DANSing with Caenorhabditis elegans

Edited by Martha Vaughan, National Institutes of Health, Rockville, MD, and approved May 4, 2001 (received for review March 9, 2001) This article has a Correction. Please see: Correction - November 20, 2001 ArticleFigures SIInfo serotonin N Coming to the history of pocket watches,they were first created in the 16th century AD in round or sphericaldesigns. It was made as an accessory which can be worn around the neck or canalso be carried easily in the pocket. It took another ce

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A shortSlice to identifying small molecule signals that regulate behavior and development in Caenorhabditis elegans - Apr 03, 2009 Article Figures & SI Info & Metrics PDF

The emergence of natural product research over the past decades has largely been driven by the discovery of biologically active metabolites for drug discovery programs (1). A broad array of organisms, including bacteria and fungi, and plants and animals have provided such Necessary antibiotics as erythromycin, tetracycline and the penicillins, anticancer agents such as Executexorubicin, mitomycin C, and taxol, the antimalarial agents quinine and artemisinin, the “statin” cholesterol-lowering agents, and the Conus shell-derived peptides used in the treatment of chronic pain. Bioassay-guided Fragmentation of cell extracts, and isolation of individual, pure compounds for complete structure elucidation has been the operational paradigm for the field. In this way, thousands of complex molecules have been characterized and tested in a growing number of screening systems developed for drug tarObtains against Necessary diseases in humans.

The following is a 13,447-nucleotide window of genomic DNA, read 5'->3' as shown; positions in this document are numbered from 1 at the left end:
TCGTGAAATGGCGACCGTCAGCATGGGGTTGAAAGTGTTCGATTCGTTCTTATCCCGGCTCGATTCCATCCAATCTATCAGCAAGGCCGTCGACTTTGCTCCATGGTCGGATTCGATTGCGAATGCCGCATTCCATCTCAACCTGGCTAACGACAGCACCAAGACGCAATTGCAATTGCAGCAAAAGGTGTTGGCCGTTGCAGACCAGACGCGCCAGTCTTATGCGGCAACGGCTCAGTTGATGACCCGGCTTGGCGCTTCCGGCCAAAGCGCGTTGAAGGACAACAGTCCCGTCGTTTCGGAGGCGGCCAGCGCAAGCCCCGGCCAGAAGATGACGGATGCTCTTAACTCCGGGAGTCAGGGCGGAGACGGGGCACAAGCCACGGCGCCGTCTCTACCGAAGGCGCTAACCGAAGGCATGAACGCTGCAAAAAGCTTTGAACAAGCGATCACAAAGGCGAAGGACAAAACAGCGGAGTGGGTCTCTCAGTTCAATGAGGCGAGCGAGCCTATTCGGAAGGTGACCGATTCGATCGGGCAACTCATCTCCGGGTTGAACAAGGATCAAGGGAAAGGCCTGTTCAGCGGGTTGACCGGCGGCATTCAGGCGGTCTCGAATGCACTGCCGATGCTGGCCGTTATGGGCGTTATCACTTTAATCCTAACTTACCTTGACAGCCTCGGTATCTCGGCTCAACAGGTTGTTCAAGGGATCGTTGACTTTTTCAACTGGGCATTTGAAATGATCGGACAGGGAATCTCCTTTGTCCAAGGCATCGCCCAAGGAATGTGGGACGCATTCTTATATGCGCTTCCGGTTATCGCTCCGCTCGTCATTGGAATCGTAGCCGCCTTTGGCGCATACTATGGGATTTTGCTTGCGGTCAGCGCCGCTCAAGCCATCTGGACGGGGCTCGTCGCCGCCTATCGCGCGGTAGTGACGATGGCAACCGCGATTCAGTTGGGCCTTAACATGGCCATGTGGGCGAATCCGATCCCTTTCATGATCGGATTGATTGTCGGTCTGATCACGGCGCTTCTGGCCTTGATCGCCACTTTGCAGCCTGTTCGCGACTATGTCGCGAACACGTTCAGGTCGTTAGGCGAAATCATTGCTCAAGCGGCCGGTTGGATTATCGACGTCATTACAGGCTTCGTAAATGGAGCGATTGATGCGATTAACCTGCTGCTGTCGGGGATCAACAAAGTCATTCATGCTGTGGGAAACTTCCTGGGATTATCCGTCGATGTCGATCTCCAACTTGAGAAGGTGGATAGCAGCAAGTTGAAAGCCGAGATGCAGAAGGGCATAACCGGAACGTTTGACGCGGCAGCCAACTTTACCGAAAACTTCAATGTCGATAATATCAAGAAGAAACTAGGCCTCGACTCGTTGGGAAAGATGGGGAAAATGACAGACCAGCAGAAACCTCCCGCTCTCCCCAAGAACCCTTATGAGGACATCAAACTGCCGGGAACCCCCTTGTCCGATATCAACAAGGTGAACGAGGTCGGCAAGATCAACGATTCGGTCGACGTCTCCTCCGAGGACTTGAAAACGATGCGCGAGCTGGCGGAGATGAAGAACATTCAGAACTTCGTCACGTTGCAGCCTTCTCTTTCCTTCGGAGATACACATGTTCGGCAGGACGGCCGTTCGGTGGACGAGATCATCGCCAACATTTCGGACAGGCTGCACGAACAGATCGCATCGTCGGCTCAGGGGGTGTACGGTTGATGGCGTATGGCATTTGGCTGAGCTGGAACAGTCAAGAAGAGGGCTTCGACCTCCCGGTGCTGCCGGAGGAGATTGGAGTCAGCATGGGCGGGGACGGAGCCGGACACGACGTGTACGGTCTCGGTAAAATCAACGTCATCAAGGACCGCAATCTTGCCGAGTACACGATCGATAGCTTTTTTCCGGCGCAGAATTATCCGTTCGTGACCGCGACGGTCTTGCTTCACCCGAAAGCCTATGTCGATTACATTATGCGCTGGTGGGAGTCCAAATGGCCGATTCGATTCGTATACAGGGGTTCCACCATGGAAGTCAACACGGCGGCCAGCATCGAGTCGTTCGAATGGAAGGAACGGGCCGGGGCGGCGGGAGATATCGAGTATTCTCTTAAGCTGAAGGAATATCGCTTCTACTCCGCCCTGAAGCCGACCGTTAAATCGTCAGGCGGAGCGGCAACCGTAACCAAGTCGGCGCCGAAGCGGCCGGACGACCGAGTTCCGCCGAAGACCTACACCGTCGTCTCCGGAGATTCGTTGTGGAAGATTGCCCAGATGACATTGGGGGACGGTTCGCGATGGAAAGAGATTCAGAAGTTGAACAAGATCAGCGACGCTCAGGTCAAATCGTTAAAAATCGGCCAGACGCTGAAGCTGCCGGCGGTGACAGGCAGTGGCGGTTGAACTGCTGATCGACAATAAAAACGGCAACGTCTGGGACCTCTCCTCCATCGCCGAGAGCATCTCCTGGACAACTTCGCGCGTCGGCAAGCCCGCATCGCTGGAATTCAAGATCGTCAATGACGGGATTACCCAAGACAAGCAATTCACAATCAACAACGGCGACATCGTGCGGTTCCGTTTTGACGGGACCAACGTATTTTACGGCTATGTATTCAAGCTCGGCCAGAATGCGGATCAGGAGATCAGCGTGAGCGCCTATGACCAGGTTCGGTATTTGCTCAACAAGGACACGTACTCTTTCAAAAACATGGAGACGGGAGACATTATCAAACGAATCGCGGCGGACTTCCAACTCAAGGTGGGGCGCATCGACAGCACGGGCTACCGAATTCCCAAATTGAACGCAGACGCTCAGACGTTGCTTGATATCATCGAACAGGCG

Two Necessary issues have remained underexplored in this Executeminant model that underlies the study of natural products. First, what is the enExecutegenous role for the metabolite discovered from its native host? Second, Executees synergy exist in the function of structurally related metabolites that might be overInspected when assessing the biological activity of these materials as pure chemical entities? This is particularly significant when considering that most natural product biosynthetic systems produce groups of compounds that share a common core structure, but vary in the degree and extent of tailoring to provide a natural series of analogs (2). The study of these compounds in situ has been hindered by the limitations of modern analytical methods in deconvoluting 3-dimensional structures as complex mixtures. Recently, significant progress in NMR methoExecutelogy has enabled new solutions to this daunting tQuestion (3). In turn, these Advancees have enabled opportunities to address key questions relating to both enExecutegenous function and synergy in the action of small-molecule metabolites.